Transboundary Waters: Crossing Cultural Boundaries for Sustainable Solutions - Tamaya Conference - September, 2004

Project Description

This national by invitation conference was held August 31-September 3, 2004 at the Hyatt Regency Tamaya Resort at Santa Ana Pueblo, New Mexico. Participants had the opportunity to talk, listen, gather information and build skills in using preventive diplomacy. The experience may help avoid costly litigation over shared waters and promote long-term, sustainable resource planning.

Comments from the 79 participants ( PDF document ) of our conference told us that it was successful in enhancing the understanding and skills of water users from diverse constituencies in negotiating water rights settlements. 28 of the participants were tribal members or representatives, 20 were from federal, state or municipal entities, 10 were irrigation or acequia representatives, 8 were environmentalists, and the rest were lawyers, judges, special masters, and others who did not identify with the specified groups.

In the Program ( PDF document ), presentations and panel discussions with national experts were interwoven with small group work where participants were assigned to play roles different from those they take in real life. Participants liked the hypothetical ( 1.6 mb PDF document ) and thought it gave them insights into other groups' points of view in a way they hadn't seen previously.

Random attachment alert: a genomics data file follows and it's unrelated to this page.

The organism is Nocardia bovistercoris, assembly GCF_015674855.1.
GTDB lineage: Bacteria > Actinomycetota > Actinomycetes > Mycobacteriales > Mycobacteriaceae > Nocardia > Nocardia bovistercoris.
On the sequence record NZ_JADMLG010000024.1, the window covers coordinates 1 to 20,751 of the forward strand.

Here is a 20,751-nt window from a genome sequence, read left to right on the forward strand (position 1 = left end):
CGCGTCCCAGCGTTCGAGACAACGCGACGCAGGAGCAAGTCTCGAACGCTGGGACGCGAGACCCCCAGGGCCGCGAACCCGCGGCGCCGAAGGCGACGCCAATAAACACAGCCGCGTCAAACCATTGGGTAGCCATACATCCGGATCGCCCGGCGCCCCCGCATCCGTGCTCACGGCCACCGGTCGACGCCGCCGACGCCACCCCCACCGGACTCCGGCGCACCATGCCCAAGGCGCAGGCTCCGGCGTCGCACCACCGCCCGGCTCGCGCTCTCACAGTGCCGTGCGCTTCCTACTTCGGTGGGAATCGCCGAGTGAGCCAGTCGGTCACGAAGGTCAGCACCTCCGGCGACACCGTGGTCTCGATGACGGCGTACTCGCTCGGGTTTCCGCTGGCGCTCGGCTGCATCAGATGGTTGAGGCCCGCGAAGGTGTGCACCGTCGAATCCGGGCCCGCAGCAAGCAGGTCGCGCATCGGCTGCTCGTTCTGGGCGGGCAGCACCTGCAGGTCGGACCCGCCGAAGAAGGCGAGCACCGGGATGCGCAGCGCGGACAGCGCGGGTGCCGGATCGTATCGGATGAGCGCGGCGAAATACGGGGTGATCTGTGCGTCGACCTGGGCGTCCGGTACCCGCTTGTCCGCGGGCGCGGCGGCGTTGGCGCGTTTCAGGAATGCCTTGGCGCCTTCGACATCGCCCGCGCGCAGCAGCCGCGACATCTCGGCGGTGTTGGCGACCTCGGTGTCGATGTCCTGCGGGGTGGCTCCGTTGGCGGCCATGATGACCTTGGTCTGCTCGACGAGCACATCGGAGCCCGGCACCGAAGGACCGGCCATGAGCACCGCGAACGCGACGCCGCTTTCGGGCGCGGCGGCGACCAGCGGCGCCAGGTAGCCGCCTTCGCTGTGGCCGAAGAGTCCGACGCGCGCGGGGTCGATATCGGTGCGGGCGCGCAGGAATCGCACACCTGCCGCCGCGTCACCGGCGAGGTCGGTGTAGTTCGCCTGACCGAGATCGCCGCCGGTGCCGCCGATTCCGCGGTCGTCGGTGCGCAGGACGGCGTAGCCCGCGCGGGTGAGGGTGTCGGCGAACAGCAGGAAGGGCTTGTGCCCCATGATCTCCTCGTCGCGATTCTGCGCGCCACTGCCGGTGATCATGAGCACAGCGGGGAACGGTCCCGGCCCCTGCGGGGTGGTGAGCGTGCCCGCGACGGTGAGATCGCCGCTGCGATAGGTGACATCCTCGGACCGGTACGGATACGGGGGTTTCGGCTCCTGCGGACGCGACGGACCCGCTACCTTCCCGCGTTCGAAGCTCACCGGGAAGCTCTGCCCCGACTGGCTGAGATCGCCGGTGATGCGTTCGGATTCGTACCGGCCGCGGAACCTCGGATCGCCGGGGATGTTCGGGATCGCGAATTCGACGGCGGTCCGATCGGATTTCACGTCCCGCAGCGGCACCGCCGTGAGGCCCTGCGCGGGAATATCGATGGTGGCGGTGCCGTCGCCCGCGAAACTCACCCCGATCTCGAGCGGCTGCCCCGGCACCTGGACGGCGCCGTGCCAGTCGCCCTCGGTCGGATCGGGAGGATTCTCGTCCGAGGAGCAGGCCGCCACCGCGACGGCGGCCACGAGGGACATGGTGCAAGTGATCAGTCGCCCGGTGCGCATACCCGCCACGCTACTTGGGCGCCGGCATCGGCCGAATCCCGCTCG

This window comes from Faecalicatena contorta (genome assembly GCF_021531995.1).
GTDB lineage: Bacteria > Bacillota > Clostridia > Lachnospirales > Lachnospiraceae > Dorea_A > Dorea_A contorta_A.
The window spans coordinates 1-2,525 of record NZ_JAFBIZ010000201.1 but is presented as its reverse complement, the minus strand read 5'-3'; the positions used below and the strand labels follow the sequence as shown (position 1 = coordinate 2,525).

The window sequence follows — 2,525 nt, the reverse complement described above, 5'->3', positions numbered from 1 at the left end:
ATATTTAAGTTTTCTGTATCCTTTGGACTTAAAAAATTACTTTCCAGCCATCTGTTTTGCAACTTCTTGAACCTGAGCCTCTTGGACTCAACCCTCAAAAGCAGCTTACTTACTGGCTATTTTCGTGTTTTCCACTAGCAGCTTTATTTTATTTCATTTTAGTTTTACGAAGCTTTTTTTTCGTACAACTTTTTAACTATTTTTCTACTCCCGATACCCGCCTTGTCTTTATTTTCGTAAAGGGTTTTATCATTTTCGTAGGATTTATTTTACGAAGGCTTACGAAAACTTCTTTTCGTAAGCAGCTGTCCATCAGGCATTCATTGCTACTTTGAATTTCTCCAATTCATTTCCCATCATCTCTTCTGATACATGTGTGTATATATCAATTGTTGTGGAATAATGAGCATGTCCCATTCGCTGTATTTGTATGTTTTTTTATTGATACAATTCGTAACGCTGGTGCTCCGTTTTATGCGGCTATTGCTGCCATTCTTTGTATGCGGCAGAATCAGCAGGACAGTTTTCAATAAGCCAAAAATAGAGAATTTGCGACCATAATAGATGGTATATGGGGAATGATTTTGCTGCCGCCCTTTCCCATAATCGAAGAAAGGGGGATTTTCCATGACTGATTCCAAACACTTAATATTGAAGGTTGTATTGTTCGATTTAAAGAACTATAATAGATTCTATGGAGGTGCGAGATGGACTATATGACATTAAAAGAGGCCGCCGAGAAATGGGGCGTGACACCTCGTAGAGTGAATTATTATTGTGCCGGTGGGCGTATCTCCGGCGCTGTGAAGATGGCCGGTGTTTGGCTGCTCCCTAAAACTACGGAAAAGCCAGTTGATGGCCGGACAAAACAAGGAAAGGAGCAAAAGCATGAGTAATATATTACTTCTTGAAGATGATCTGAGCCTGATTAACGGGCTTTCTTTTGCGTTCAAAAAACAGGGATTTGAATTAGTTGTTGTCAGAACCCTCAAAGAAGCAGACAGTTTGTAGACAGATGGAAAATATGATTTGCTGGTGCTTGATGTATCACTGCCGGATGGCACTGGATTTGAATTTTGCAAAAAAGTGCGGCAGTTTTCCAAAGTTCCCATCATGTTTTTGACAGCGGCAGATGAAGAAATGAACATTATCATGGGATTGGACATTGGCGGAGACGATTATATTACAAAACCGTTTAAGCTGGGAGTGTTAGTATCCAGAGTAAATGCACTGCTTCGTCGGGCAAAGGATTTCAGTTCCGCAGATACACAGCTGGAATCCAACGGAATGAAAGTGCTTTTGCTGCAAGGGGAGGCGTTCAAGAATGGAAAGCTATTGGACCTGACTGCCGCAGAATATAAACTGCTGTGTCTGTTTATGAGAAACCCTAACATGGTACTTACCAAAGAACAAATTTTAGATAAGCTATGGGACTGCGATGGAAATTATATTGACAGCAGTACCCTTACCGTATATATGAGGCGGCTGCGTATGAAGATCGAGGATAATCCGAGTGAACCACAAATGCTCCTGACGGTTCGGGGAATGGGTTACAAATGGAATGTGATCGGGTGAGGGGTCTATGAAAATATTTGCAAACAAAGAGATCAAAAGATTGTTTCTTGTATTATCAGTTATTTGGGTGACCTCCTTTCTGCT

A panel discussion concerned the Jemez Valley watershed and background papers ( PDF document ) were developed to provide more details on water resource issues in that part of New Mexico. A video was produced for the conference about the Jemez watershed and the 1996 agreement between the Indian and non-Indian irrigators. The filmmakers were Mary Lance, Dale Kruzic, and Tom Zannes. For information about obtaining a copy of the video, contact Dale Kruzic at

People uniformly gave high marks to the panel of successes and to the judges’ panel dealing with the constraints on judicial decision-making and why negotiated settlements are usually more in the interest of the parties. Most people felt that developing relationships with other parties, good communications, and treating each other with respect was key to being able to settle difficult issues. The discussions between and about relationships between acequias and tribal communities were among the most fruitful.

Detailed notes ( Excel document ) taken during the conference provided the basis for the conference proceedings ( 3.97 mb PDF document ). The proceedings provide details on the perspectives of the participants; examples of successful water allocation collaborations; and insights from the judiciary on water rights adjudications and settlements.